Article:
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Thomas Guthrie writes - In 2001, I had studied for a PhD at York University under the guidance of the inspirational conductor, musicologist and all-round Lieder lover, Peter Seymour. Our subject was ornamentation in Schubert Lieder. I was a poor student, and never finished it, but my eyes and ears were opened to the idea that Schubert expected his singers to ornament - and adapt in other ways - his music. I also learnt some of the wider ideas inherent in Rhetoric, an obsession of the literati of the Renaissance (and later). At the heart of this antique science, based on the art of both speech writing and speech giving, is the idea that genuine engagement with an audience demands spontaneity and invention. According to the rules of Rhetoric, this should be exactly half of it, right down to questions of tempo, instrumentation, expression and even the notes themselves.In this context, performing Schubert songs in white tie and tails, standing in the crook of a large grand piano in a refined, often large-capacity cultural venue, began to seem to me to be inauthentic, and even contrary to the spirit in which Schubert had composed them. I hope you can feel even a tiny whiff of it as you listen to these songs. Above all, I hope they conjure some sense of the Schubert that perhaps we have come to miss - a lover of relaxed storytelling through friendship, humanity, and intimacy.
Thomas Guthrie writes - In 2001, I had studied for a PhD at York University under the guidance of the inspirational conductor, musicologist and all-round Lieder lover, Peter Seymour. Our subject was ornamentation in Schubert Lieder. I was a poor student, and never finished it, but my eyes and ears were opened to the idea that Schubert expected his singers to ornament - and adapt in other ways - his music. I also learnt some of the wider ideas inherent in Rhetoric, an obsession of the literati of the Renaissance (and later). At the heart of this antique science, based on the art of both speech writing and speech giving, is the idea that genuine engagement with an audience demands spontaneity and invention. According to the rules of Rhetoric, this should be exactly half of it, right down to questions of tempo, instrumentation, expression and even the notes themselves.In this context, performing Schubert songs in white tie and tails, standing in the crook of a large grand piano in a refined, often large-capacity cultural venue, began to seem to me to be inauthentic, and even contrary to the spirit in which Schubert had composed them. I hope you can feel even a tiny whiff of it as you listen to these songs. Above all, I hope they conjure some sense of the Schubert that perhaps we have come to miss - a lover of relaxed storytelling through friendship, humanity, and intimacy.
5065002228611

Details

Format: CD
Label: RUBICON
Rel. Date: 12/22/2023
UPC: 5065002228611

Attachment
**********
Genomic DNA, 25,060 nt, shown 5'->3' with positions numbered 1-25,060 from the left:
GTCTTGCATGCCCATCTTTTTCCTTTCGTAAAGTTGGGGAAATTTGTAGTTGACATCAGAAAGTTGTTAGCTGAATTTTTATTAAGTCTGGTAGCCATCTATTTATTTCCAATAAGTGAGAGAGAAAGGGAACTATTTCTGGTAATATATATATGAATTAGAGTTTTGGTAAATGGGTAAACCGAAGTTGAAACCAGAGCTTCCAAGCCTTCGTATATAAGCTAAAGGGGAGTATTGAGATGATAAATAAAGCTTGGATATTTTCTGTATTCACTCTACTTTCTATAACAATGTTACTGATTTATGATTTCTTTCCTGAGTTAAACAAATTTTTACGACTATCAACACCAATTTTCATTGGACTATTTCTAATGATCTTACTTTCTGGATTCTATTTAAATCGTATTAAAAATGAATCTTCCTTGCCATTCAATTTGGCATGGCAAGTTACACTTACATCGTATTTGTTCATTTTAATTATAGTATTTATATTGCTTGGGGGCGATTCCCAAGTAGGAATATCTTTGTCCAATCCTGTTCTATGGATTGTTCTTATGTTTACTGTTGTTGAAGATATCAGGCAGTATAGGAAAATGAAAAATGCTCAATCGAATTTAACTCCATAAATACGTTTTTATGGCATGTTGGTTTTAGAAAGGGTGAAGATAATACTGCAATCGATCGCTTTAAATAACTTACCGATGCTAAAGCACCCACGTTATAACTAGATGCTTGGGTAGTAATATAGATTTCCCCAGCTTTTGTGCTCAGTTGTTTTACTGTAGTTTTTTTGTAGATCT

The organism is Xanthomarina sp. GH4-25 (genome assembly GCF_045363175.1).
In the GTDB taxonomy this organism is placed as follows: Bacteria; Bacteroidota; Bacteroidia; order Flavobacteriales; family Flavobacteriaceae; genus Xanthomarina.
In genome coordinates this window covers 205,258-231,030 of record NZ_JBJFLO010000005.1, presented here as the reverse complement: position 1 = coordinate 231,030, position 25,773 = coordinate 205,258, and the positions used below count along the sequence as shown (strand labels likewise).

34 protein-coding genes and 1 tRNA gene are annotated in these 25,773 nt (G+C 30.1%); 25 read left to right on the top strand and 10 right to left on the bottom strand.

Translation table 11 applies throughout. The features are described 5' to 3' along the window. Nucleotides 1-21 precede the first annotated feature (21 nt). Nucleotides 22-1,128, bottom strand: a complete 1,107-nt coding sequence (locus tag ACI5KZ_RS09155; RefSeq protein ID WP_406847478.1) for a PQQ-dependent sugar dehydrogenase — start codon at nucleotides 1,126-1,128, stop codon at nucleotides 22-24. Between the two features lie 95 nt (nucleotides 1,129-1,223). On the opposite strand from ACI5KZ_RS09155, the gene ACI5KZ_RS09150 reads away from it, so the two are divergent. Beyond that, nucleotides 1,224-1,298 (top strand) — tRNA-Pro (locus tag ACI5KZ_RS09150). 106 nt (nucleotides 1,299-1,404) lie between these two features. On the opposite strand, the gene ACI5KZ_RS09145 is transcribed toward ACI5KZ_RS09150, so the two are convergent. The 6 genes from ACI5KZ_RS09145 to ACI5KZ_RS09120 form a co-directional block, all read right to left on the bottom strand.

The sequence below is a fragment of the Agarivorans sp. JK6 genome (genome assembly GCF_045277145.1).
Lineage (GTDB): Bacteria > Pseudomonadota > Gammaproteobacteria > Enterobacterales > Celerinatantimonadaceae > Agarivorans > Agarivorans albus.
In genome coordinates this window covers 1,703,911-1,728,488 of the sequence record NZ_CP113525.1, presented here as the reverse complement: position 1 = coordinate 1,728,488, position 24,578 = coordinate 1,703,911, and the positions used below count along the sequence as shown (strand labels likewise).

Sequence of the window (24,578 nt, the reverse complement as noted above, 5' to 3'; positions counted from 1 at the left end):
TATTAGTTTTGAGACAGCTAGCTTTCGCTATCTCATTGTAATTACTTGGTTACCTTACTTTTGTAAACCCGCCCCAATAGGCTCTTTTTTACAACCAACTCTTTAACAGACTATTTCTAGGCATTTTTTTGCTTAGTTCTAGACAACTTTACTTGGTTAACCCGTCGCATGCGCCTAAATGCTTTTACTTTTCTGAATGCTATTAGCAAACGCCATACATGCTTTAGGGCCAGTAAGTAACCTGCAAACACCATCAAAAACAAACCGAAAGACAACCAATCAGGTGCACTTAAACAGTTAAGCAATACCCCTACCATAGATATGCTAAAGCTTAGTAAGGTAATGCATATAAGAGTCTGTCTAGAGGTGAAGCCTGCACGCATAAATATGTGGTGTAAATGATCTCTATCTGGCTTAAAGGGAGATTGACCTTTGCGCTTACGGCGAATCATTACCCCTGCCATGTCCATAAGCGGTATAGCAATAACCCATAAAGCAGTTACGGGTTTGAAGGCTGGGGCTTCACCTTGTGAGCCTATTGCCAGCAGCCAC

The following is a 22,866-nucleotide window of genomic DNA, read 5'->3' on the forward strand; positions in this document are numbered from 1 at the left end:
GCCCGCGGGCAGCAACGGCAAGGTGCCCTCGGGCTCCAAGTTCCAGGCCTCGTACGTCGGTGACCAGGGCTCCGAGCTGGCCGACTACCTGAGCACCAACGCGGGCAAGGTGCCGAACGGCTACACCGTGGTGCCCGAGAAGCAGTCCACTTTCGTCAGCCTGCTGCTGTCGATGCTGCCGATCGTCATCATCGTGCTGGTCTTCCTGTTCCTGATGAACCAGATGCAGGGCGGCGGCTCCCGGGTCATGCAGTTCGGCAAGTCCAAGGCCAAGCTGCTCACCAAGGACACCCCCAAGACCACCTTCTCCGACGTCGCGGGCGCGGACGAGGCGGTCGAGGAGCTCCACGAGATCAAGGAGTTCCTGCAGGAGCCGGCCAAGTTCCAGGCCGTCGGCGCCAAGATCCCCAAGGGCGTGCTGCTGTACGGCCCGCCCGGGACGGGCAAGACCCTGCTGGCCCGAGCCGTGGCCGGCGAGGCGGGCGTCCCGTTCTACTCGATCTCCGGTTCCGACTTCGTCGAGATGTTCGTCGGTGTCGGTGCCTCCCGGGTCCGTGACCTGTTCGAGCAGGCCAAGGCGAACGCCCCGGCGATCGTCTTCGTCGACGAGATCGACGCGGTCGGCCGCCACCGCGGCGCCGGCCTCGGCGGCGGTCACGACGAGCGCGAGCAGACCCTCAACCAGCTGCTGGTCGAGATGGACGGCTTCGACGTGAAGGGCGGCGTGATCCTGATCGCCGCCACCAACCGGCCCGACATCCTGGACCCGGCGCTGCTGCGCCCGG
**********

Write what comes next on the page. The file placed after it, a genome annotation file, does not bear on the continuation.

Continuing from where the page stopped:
Schubert: Die Schone Mullerin
Artist: Thomas Guthrie
Format: CD
New: Available $21.98
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Formats and Editions

DISC: 1

1. Die Schöne Müllerin D 795 Arr Thomas Guthrie No 1 Das Wandern
2. No 2 Wohin
3. No 3 Halt
4. No 4 Danksagung An Den Bach
5. No 5 Am Feierabend
6. No 6 Der Neugierige
7. No 7 Ungeduld
8. No 8 Morgengruss
9. No 9 Des Müllers Blumen
10. No 10 Tränenregen
11. No 11 Mein
12. No 12 Pause
13. No 13 Mit Dem Grünen Lautenbande
14. No 14 Der Jäger
15. No 15 Eifersucht Und Stolz
16. No 16 Die Liebe Farbe
17. No 17 Die Böse Farbe
18. No 18 Trockne Blumen
19. No 19 Der Müller Und Der Bach
20. Die Schöne Müllerin D 795 Arr Thomas Guthrie No 20 Des Baches Wiegenlied

More Info:

Thomas Guthrie writes - In 2001, I had studied for a PhD at York University under the guidance of the inspirational conductor, musicologist and all-round Lieder lover, Peter Seymour. Our subject was ornamentation in Schubert Lieder. I was a poor student, and never finished it, but my eyes and ears were opened to the idea that Schubert expected his singers to ornament - and adapt in other ways - his music. I also learnt some of the wider ideas inherent in Rhetoric, an obsession of the literati of the Renaissance (and later). At the heart of this antique science, based on the art of both speech writing and speech giving, is the idea that genuine engagement with an audience demands spontaneity and invention. According to the rules of Rhetoric, this should be exactly half of it, right down to questions of tempo, instrumentation, expression and even the notes themselves.In this context, performing Schubert songs in white tie and tails, standing in the crook of a large grand piano in a refined, often large-capacity cultural venue, began to seem to me to be inauthentic, and even contrary to the spirit in which Schubert had composed them. I hope you can feel even a tiny whiff of it as you listen to these songs. Above all, I hope they conjure some sense of the Schubert that perhaps we have come to miss - a lover of relaxed storytelling through friendship, humanity, and intimacy.
        
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